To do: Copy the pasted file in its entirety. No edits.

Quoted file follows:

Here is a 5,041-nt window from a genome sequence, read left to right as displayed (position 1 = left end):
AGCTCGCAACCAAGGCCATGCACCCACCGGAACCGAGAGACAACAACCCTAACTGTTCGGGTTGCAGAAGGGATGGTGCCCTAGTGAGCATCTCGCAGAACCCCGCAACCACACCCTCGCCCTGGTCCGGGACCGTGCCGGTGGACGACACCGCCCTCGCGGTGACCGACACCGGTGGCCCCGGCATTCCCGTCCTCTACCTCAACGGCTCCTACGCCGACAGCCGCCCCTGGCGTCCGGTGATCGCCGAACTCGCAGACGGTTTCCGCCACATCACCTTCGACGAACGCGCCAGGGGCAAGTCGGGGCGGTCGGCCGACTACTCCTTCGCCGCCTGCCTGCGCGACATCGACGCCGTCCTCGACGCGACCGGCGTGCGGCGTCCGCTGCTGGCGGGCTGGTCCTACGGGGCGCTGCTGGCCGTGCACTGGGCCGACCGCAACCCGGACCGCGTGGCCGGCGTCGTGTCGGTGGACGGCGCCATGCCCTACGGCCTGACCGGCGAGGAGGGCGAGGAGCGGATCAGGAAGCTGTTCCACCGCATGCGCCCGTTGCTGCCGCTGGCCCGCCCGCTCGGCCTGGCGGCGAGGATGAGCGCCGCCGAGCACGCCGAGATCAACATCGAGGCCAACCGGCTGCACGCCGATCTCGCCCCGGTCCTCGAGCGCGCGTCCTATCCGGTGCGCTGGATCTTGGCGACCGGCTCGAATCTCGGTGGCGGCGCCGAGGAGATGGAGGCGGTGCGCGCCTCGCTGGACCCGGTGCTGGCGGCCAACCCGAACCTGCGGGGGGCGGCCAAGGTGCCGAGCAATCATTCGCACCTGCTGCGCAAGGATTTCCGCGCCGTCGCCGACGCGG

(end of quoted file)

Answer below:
Here is a 5,041-nt window from a genome sequence, read left to right as displayed (position 1 = left end):
AGCTCGCAACCAAGGCCATGCACCCACCGGAACCGAGAGACAACAACCCTAACTGTTCGGGTTGCAGAAGGGATGGTGCCCTAGTGAGCATCTCGCAGAACCCCGCAACCACACCCTCGCCCTGGTCCGGGACCGTGCCGGTGGACGACACCGCCCTCGCGGTGACCGACACCGGTGGCCCCGGCATTCCCGTCCTCTACCTCAACGGCTCCTACGCCGACAGCCGCCCCTGGCGTCCGGTGATCGCCGAACTCGCAGACGGTTTCCGCCACATCACCTTCGACGAACGCGCCAGGGGCAAGTCGGGGCGGTCGGCCGACTACTCCTTCGCCGCCTGCCTGCGCGACATCGACGCCGTCCTCGACGCGACCGGCGTGCGGCGTCCGCTGCTGGCGGGCTGGTCCTACGGGGCGCTGCTGGCCGTGCACTGGGCCGACCGCAACCCGGACCGCGTGGCCGGCGTCGTGTCGGTGGACGGCGCCATGCCCTACGGCCTGACCGGCGAGGAGGGCGAGGAGCGGATCAGGAAGCTGTTCCACCGCATGCGCCCGTTGCTGCCGCTGGCCCGCCCGCTCGGCCTGGCGGCGAGGATGAGCGCCGCCGAGCACGCCGAGATCAACATCGAGGCCAACCGGCTGCACGCCGATCTCGCCCCGGTCCTCGAGCGCGCGTCCTATCCGGTGCGCTGGATCTTGGCGACCGGCTCGAATCTCGGTGGCGGCGCCGAGGAGATGGAGGCGGTGCGCGCCTCGCTGGACCCGGTGCTGGCGGCCAACCCGAACCTGCGGGGGGCGGCCAAGGTGCCGAGCAATCATTCGCACCTGCTGCGCAAGGATTTCCGCGCCGTCGCCGACGCGG